Thais wear black clothes to mourn the passing of King Bhumibol
Joe Chonlawit

Note to visitors: Dos and don’ts during the mourning period in Thailand

What tourists (that's you) should do, and shouldn't, while Thais (that's us) mourn the passing of their beloved King

Written by
Time Out Bangkok editors

One of the longest-reigning monarchs in the world’s history, the beloved His Majesty King Bhumibol Adulyadej, passed away on 13 October. With more than 4,000 projects to help Thai people throughout his 70-year reign, King Bhumibol wasn’t just a king — he was more a divine father figure to us. His passing only leaves Thailand with deepest sorrow. A day after, prime minister Prayuth Chan-ocha announced an official period of state mourning for 30 days, where holidaymakers might experience some inconveniences and difficulties. 

As the Thai edition of a respected city media favored by globetrotters, and Thais ourselves, Time Out Bangkok feels like we are responsible for accurate communications with visitors to Thailand, so they can still have a good trip despite this unexpected circumstance.

We assure Thailand remains a wonderful travel destination and Thai people are still hospitable, we just need some respect and understanding during this harsh time.

Here, we compile things you would do and would not during these 30 days.


Behave respectfully.
King Bhumibol was a much-beloved monarch, so please refrain from conducting any disrespectful behavior. Thais are happy to answer your questions about the Royal Family, and how much the King meant to them, but do it in a good way. You might find it disturbing to see the temporary closure of, and the limited service from, most entertainment venues, but think it this way: You will witness and be part of one of the world’s most unique events. (Read more about events that have been canceled or postponed here.)

Wear appropriate clothes in public. Thais will be wearing dark-colored clothes (usually black or white) during this mourning period. We do not expect visitors to do so, but to avoid that awkward situation when you are the only one wearing bright yellow on the SkyTrain platform, you might want to consider not wearing technicolor clothes in public. (It happened already, we can say.) It's another way to express your sympathy without saying it out loud.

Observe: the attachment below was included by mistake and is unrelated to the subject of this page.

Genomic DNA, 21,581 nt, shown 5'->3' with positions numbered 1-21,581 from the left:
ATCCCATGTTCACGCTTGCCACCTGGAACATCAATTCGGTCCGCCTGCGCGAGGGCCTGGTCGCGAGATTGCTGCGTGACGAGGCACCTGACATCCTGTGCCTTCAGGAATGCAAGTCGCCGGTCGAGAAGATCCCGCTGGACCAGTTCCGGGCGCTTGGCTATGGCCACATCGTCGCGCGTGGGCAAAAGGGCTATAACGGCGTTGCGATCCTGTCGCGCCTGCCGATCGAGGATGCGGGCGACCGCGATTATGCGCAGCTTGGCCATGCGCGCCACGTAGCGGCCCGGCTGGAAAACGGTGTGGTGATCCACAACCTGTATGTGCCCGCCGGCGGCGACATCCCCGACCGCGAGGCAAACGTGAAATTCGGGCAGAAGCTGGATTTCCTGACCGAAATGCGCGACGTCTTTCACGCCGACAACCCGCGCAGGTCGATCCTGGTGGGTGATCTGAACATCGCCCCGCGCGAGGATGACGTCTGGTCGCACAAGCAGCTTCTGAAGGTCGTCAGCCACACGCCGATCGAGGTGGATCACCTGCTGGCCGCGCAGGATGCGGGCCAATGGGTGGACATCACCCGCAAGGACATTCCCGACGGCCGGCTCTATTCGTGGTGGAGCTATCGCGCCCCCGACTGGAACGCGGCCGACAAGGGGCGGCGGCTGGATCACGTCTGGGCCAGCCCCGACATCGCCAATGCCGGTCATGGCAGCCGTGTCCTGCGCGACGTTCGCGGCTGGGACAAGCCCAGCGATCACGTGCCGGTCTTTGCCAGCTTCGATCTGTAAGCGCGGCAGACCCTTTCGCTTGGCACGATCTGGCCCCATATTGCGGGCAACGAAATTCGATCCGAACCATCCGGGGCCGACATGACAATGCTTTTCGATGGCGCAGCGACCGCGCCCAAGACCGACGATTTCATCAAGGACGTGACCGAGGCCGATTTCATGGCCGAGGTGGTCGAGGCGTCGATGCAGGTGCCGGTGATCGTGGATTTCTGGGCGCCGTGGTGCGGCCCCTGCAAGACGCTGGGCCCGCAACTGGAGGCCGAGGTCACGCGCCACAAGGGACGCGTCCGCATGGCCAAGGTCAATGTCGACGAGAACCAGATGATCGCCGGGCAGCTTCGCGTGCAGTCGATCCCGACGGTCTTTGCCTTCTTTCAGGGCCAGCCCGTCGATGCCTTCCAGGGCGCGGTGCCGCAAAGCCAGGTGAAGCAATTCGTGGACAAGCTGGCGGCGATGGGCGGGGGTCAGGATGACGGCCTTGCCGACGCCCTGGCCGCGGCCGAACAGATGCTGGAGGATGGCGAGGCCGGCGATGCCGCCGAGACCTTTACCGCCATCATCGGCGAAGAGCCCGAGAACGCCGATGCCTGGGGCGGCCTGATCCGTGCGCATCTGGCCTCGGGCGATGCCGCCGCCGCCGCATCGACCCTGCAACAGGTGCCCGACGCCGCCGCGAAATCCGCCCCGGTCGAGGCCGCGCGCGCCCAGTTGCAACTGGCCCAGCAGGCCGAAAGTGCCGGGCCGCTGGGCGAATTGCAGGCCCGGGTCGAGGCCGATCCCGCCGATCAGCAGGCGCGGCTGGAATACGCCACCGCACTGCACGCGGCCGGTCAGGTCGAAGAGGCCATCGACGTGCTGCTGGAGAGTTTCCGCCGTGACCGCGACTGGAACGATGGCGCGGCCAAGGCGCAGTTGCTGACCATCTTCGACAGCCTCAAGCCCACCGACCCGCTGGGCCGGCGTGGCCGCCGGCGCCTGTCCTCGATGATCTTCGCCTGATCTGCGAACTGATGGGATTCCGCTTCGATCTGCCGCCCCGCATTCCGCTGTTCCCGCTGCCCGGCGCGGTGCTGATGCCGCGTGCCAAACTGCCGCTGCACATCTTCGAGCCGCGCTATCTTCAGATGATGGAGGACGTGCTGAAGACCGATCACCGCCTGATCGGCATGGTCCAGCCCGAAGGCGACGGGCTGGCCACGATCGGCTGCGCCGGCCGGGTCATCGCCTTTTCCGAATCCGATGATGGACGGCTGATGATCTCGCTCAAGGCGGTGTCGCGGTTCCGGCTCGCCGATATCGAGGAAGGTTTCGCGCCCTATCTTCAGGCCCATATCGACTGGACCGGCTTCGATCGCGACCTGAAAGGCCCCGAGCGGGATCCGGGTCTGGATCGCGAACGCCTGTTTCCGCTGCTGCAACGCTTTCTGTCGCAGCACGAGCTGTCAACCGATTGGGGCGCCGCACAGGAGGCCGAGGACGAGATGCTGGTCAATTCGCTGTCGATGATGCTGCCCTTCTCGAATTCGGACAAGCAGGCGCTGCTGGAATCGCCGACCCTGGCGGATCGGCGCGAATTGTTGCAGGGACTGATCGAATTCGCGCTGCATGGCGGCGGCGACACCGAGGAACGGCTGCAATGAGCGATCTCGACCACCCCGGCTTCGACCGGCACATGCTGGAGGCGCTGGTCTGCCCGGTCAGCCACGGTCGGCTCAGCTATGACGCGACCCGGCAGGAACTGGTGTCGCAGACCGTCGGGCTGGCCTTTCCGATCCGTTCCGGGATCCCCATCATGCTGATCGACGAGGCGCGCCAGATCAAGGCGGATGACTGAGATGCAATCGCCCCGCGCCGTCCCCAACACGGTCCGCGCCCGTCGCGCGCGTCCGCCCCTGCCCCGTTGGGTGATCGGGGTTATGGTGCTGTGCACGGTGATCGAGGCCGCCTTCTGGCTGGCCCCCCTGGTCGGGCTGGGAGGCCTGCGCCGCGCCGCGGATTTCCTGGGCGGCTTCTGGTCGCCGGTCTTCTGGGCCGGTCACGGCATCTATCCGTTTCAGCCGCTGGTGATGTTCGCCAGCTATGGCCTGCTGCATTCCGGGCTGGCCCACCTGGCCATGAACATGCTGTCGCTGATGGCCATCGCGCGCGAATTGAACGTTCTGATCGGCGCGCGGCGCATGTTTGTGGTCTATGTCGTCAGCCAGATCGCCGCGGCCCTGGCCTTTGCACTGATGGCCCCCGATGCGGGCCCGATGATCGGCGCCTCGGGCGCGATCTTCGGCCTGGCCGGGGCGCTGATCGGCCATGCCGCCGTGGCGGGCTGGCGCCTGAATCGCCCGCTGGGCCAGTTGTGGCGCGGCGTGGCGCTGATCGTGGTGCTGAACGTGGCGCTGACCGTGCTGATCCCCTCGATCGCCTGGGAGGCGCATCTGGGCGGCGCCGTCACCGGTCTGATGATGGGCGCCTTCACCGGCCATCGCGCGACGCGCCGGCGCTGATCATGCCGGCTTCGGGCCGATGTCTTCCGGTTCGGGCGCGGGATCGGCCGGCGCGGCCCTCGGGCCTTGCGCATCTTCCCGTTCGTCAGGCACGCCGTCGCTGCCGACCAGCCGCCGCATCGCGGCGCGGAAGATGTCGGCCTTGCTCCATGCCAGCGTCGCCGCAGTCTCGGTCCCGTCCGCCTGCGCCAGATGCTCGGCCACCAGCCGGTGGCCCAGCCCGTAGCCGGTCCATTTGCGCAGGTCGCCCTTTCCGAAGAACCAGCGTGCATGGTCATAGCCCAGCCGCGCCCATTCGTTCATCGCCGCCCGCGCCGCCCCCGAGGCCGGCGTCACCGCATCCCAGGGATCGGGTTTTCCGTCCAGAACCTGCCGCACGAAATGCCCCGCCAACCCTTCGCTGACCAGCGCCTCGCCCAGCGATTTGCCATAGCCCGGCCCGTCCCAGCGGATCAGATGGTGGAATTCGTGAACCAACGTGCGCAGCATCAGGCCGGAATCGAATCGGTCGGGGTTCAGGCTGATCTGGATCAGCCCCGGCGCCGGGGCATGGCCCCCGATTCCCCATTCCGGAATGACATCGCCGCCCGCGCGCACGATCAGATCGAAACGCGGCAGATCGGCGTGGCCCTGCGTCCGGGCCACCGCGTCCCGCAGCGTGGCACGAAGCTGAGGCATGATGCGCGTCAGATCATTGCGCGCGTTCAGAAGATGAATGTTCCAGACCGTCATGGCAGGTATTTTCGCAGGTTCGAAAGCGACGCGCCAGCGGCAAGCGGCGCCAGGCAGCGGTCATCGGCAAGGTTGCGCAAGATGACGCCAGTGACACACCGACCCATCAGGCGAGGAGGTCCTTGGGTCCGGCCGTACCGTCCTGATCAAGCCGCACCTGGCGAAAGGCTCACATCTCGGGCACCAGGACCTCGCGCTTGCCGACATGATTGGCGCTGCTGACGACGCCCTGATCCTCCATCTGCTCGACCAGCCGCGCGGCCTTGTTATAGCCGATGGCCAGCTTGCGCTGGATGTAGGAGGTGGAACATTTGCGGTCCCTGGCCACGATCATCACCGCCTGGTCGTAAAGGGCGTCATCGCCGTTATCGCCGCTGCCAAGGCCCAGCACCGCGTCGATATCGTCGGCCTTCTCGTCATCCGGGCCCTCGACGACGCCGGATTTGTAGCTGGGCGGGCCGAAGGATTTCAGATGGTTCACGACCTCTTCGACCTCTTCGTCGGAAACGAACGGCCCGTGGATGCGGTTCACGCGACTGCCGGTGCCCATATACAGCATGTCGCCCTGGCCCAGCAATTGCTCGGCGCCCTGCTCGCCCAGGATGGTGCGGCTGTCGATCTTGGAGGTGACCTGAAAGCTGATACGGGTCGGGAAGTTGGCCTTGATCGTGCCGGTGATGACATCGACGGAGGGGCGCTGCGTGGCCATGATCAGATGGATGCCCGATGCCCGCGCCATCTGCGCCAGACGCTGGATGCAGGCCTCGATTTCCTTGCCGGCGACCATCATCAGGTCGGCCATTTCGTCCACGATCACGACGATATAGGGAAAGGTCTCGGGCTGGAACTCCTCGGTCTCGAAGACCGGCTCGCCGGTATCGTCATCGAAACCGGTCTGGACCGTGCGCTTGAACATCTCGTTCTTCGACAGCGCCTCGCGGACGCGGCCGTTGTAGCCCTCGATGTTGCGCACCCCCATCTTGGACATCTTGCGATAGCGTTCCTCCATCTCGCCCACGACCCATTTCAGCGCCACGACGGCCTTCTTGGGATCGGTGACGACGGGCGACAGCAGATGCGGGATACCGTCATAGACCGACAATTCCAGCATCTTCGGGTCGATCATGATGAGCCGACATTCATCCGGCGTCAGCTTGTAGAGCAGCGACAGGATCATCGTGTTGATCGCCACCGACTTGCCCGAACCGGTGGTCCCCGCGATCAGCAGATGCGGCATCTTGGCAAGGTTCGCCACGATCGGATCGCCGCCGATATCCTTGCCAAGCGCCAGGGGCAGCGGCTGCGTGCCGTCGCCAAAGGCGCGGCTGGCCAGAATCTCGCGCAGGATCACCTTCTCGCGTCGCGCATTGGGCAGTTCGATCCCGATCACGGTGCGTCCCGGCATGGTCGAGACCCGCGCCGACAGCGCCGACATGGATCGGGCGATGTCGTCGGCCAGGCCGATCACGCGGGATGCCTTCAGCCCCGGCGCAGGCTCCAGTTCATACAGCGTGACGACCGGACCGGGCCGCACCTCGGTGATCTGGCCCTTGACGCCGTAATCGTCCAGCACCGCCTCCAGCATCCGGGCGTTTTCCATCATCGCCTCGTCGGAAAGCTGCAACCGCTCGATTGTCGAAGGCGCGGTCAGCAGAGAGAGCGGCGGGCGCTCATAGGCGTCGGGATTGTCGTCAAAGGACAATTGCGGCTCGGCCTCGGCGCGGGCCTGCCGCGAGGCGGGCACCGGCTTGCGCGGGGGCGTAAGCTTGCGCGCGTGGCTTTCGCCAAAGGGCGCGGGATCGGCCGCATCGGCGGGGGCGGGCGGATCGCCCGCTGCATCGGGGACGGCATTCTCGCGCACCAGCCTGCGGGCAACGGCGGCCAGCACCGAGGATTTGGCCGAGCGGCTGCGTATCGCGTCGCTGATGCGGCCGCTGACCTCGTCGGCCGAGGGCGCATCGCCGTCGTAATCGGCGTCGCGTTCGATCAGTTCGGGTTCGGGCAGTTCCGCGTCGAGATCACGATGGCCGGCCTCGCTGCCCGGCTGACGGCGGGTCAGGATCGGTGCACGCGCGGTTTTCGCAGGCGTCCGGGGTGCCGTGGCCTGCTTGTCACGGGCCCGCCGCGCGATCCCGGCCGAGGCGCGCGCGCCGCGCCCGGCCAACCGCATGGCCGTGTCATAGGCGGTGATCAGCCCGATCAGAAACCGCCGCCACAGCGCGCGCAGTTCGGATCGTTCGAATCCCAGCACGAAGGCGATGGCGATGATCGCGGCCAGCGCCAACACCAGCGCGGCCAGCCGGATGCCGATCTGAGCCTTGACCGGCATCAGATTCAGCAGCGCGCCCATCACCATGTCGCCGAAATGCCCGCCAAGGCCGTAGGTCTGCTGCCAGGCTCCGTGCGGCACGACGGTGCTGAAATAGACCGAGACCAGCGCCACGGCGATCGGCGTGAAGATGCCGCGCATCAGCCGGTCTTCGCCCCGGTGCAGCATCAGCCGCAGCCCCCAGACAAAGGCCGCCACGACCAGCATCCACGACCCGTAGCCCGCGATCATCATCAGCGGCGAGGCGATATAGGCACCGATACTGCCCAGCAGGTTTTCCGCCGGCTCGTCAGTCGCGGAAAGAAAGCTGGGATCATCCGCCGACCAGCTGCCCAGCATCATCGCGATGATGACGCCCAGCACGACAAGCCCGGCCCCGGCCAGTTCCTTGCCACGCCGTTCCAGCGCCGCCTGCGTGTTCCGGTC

Defame or insult the Royal Family. This is serious. No Thais will love to hear their king, queen or members of the Royal Family are talked about in undesirable ways. And that includes your social media posts. Not to mention we do have very strict lèse-majesté law. Your compliance is highly appreciated. 

Party in public. We are in mourning, dudes. Do we need to explain more? (You can still have fun in clubs or your hotel room, though.)


(1) The Grand Palace and the Temple of Emerald Buddha is closed until 20 Oct. Queen Sirikit Museum of Textiles, which is situated in the Grand Palace complex. is closed until 31 Oct.

(2) Celebrations, festivals, concerts, and parties have been canceled or postponed. However, indoor bars and clubs are operated as usual. Christmas and New Year events await confirmation from organizers.

(3) Despite without parties and festive celebrations, you can still enjoy our natural wonders, such as beaches and islands, which are even more beautiful during this year-end period. (November marks the beginning of the travel season in Thailand.)

(4) If you have further questions, ask your hotel concierge or contact the Tourism Authority of Thailand: tel. 1672.

(5) Oh, and we are living in 2016 so we don't shave our heads to mourn like one travel magazine's website said we would do. 

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